- Associated Press - Monday, October 11, 2010

TIJUANA, Mexico | If Tijuana is safe enough for Al Gore, Nobel laureates in chemistry and economics, and the co-founders of Twitter and Wikipedia — not to mention a 100,000 dancing residents — shouldn’t it be safe for anyone?

City leaders, with the help of President Felipe Calderon, made that point Thursday as Tijuana kicked off a two-week festival to showcase the city’s economic prowess and cultural riches.

The “Tijuana Innovadora” — or “Innovative Tijuana” — festival at the gleaming cultural center is a $5 million victory party, portraying the city across from San Diego as a beacon of hope in the war on drug traffickers that Mr. Calderon launched in 2006.

The president sent troops to restore order in Tijuana in early 2007, one of the first cities in Mexico to have the military lead the battle against organized crime.

Gone are the “pozolero” who dissolved bodies in vats of lye, gunbattles in front of hospitals and day care centers, and mutilated bodies dumped near schoolyards. Tijuana now wants to be known for making television sets and heart valves and putting on art fairs and a street opera festival.

Street vendor Victor Manuel Jimenez lets his hat speak for him Wednesday in Tijuana, Mexico, site of a two-week $5 million festival, Innovative Tijuana, under way in the border city across from San Diego. (Associated Press)
Street vendor Victor Manuel Jimenez lets his hat speak for him Wednesday ... more >

“Until a short time ago, Tijuana had an image tied primarily, almost exclusively, to criminality,” Mr. Calderon told about 2,000 people invited to the festival’s opening ceremony. “Tired of being stigmatized, Tijuana has decided to show its true side.”

As Mr. Calderon introduced a long line of dignitaries on stage, the crowd rose for a 45-second standing ovation when he named Gen. Alfonso Duarte, the top army officer in Tijuana who has led the city’s assault on crime.

Mr. Calderon said Tijuana continues to suffer from crime but that its problems are no different than other cities in the world — a view echoed by the city’s politicians and business elite.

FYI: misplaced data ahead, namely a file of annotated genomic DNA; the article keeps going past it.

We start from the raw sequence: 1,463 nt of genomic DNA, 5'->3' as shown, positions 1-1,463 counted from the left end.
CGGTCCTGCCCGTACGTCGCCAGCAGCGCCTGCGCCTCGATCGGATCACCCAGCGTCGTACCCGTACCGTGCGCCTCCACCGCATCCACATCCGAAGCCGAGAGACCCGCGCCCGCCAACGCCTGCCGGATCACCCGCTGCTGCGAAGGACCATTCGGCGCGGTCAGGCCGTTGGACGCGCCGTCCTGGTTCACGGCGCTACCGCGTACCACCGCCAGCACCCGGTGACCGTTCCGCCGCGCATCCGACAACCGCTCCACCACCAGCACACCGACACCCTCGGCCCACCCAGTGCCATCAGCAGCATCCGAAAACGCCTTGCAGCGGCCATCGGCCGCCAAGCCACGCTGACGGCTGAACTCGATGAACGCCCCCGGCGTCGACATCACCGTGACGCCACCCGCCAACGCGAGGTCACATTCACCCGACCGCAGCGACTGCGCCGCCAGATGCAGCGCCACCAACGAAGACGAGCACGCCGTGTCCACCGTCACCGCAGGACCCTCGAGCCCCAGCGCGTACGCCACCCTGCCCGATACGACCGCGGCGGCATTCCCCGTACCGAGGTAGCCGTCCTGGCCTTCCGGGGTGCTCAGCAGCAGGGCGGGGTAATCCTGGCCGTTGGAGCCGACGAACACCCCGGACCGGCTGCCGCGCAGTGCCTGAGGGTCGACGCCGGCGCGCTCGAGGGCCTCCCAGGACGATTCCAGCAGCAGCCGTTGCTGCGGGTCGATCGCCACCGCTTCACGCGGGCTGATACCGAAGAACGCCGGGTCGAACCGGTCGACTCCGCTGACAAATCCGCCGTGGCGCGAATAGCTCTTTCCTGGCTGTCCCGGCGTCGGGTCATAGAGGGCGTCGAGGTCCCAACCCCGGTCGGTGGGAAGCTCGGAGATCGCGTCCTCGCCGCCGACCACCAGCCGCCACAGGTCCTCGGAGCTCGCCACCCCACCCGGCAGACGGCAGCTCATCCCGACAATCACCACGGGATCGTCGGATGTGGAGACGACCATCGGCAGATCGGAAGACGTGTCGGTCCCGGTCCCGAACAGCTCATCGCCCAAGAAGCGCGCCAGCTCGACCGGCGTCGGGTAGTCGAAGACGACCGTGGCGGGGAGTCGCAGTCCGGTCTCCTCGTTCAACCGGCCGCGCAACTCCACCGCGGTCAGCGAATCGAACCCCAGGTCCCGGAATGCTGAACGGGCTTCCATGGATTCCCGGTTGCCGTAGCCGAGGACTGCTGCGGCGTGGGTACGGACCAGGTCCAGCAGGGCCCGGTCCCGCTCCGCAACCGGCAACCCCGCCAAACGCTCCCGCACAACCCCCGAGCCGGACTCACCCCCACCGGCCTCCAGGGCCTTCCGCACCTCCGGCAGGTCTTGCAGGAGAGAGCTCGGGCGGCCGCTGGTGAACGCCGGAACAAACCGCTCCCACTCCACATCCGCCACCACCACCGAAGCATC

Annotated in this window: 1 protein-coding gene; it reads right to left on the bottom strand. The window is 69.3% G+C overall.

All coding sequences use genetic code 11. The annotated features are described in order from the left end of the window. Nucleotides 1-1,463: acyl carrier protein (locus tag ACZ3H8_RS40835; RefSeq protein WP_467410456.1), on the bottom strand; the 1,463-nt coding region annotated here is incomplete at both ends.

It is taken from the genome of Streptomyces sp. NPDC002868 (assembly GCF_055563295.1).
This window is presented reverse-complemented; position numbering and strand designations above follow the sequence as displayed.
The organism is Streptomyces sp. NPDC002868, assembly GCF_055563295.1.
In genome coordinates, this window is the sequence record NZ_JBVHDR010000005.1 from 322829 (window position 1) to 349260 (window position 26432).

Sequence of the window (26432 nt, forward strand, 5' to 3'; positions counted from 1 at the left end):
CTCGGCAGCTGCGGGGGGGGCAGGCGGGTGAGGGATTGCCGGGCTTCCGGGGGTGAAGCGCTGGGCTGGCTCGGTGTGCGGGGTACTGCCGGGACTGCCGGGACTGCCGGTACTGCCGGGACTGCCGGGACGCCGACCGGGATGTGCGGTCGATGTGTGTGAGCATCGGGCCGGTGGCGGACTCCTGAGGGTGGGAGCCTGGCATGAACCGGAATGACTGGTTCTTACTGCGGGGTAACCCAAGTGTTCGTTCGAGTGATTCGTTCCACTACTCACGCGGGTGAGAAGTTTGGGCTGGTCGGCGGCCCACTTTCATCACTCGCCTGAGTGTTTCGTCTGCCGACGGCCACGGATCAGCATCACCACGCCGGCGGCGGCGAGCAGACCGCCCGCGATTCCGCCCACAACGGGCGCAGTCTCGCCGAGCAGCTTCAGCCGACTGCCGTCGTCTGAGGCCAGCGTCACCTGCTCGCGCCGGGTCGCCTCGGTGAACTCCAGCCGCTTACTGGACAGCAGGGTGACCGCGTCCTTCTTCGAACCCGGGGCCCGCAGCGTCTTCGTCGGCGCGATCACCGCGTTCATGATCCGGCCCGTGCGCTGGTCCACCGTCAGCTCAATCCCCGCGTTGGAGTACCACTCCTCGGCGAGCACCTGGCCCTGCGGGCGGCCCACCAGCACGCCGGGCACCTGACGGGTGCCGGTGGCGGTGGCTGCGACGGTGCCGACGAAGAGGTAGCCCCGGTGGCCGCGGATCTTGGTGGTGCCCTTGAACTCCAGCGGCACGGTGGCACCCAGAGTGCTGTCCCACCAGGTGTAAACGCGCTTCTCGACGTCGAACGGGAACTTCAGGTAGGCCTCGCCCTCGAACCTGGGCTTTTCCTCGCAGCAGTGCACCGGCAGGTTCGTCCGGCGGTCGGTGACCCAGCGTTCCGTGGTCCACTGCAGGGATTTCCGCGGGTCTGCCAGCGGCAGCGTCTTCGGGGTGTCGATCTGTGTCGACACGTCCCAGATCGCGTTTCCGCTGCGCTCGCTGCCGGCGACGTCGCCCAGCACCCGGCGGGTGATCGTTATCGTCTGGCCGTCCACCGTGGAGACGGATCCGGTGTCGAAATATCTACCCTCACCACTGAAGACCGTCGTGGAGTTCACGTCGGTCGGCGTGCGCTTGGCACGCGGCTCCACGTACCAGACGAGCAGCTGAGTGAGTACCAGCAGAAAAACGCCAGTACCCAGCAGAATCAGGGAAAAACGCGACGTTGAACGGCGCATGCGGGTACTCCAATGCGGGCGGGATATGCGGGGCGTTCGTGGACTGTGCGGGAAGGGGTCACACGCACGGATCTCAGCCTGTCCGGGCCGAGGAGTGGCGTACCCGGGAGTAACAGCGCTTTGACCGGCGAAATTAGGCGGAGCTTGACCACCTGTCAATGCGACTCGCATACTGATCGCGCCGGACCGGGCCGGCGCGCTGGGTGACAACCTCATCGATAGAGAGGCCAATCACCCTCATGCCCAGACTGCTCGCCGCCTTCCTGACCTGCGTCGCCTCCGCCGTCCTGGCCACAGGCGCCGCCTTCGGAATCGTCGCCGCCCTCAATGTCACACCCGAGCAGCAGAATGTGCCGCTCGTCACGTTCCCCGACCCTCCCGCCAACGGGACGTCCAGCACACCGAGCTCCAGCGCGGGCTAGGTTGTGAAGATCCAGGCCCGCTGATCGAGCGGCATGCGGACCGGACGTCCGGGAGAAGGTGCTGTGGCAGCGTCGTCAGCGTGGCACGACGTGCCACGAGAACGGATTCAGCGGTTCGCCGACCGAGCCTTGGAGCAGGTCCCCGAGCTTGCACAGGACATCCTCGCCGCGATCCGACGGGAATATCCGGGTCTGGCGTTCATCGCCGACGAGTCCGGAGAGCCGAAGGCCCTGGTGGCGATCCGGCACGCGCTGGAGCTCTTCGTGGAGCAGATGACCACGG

Tijuana’s sense of relief may prove fleeting — violence roared back in the border city of Nuevo Laredo after a lull — and there is no indication that the flow of drugs into the United States has waned.

And while gruesome displays of violence have diminished, killings continue. Tijuana had 597 murders from January through September, up 33 percent from the same period in 2009 but still at a pace below the record 843 deaths in 2008.

Yet Tijuana can rightfully distance itself from drug war hot spots like Ciudad Juarez, a border city across from El Paso, Texas, that has spun out of control with more than 2,200 murders this year.

“We are the only city in the country that has gone from a state of crisis to a state of control and stability, the only one,” Mayor Jorge Ramos said Wednesday at a ceremony to honor Tijuana police.

The two-week festival features discussions on the aerospace, automotive and other industries that drive the city’s economy. On closing day, organizers estimate 100,000 students and others will perform a choreographed dance in shopping malls, schools and factories to a catchy tune by Tijuana-born musician Julieta Venegas.

Tijuana residents, who not long ago stopped going out at night and worried even during the day about getting caught in the crossfire while eating at taco stands, say they feel the difference.

Longtime resident Priscila Alonso, 51, said it has been about three years since she has heard of any friends being kidnapped for ransom.

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